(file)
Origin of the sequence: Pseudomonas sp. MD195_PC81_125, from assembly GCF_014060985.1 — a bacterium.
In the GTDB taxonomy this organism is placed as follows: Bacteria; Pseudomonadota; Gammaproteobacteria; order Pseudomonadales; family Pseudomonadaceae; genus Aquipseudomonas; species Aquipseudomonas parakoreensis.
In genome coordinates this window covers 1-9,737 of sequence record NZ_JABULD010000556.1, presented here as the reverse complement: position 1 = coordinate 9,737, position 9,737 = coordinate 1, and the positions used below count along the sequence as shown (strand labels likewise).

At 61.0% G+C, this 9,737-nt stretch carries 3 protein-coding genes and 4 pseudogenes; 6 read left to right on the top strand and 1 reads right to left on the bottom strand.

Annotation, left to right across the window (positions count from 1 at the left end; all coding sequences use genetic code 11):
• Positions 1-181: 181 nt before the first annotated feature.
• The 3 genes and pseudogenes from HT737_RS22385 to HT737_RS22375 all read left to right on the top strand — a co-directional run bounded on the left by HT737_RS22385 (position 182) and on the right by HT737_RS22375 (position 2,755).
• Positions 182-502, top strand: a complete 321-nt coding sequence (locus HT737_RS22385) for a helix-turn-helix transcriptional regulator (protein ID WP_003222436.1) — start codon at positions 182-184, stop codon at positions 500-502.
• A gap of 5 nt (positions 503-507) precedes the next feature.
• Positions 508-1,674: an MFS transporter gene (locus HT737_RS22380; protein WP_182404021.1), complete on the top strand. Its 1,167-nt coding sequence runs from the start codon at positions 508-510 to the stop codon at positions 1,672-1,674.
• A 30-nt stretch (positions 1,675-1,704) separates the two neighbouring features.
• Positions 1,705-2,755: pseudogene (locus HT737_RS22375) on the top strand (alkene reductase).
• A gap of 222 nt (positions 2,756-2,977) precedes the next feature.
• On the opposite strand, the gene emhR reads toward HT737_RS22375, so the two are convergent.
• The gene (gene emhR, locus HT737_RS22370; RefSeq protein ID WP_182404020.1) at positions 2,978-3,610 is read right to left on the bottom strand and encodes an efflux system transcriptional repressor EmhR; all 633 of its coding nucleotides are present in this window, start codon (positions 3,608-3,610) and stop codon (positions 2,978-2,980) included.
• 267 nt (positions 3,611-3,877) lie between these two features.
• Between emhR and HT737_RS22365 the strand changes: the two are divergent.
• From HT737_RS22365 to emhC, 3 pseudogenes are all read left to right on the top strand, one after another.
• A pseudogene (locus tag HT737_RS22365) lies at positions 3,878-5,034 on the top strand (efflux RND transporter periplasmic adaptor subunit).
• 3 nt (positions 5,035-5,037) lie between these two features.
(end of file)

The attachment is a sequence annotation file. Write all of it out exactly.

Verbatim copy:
Origin of the sequence: Pseudomonas sp. MD195_PC81_125, from assembly GCF_014060985.1 — a bacterium.
In the GTDB taxonomy this organism is placed as follows: Bacteria; Pseudomonadota; Gammaproteobacteria; order Pseudomonadales; family Pseudomonadaceae; genus Aquipseudomonas; species Aquipseudomonas parakoreensis.
In genome coordinates this window covers 1-9,737 of sequence record NZ_JABULD010000556.1, presented here as the reverse complement: position 1 = coordinate 9,737, position 9,737 = coordinate 1, and the positions used below count along the sequence as shown (strand labels likewise).

At 61.0% G+C, this 9,737-nt stretch carries 3 protein-coding genes and 4 pseudogenes; 6 read left to right on the top strand and 1 reads right to left on the bottom strand.

Annotation, left to right across the window (positions count from 1 at the left end; all coding sequences use genetic code 11):
• Positions 1-181: 181 nt before the first annotated feature.
• The 3 genes and pseudogenes from HT737_RS22385 to HT737_RS22375 all read left to right on the top strand — a co-directional run bounded on the left by HT737_RS22385 (position 182) and on the right by HT737_RS22375 (position 2,755).
• Positions 182-502, top strand: a complete 321-nt coding sequence (locus HT737_RS22385) for a helix-turn-helix transcriptional regulator (protein ID WP_003222436.1) — start codon at positions 182-184, stop codon at positions 500-502.
• A gap of 5 nt (positions 503-507) precedes the next feature.
• Positions 508-1,674: an MFS transporter gene (locus HT737_RS22380; protein WP_182404021.1), complete on the top strand. Its 1,167-nt coding sequence runs from the start codon at positions 508-510 to the stop codon at positions 1,672-1,674.
• A 30-nt stretch (positions 1,675-1,704) separates the two neighbouring features.
• Positions 1,705-2,755: pseudogene (locus HT737_RS22375) on the top strand (alkene reductase).
• A gap of 222 nt (positions 2,756-2,977) precedes the next feature.
• On the opposite strand, the gene emhR reads toward HT737_RS22375, so the two are convergent.
• The gene (gene emhR, locus HT737_RS22370; RefSeq protein ID WP_182404020.1) at positions 2,978-3,610 is read right to left on the bottom strand and encodes an efflux system transcriptional repressor EmhR; all 633 of its coding nucleotides are present in this window, start codon (positions 3,608-3,610) and stop codon (positions 2,978-2,980) included.
• 267 nt (positions 3,611-3,877) lie between these two features.
• Between emhR and HT737_RS22365 the strand changes: the two are divergent.
• From HT737_RS22365 to emhC, 3 pseudogenes are all read left to right on the top strand, one after another.
• A pseudogene (locus tag HT737_RS22365) lies at positions 3,878-5,034 on the top strand (efflux RND transporter periplasmic adaptor subunit).
• 3 nt (positions 5,035-5,037) lie between these two features.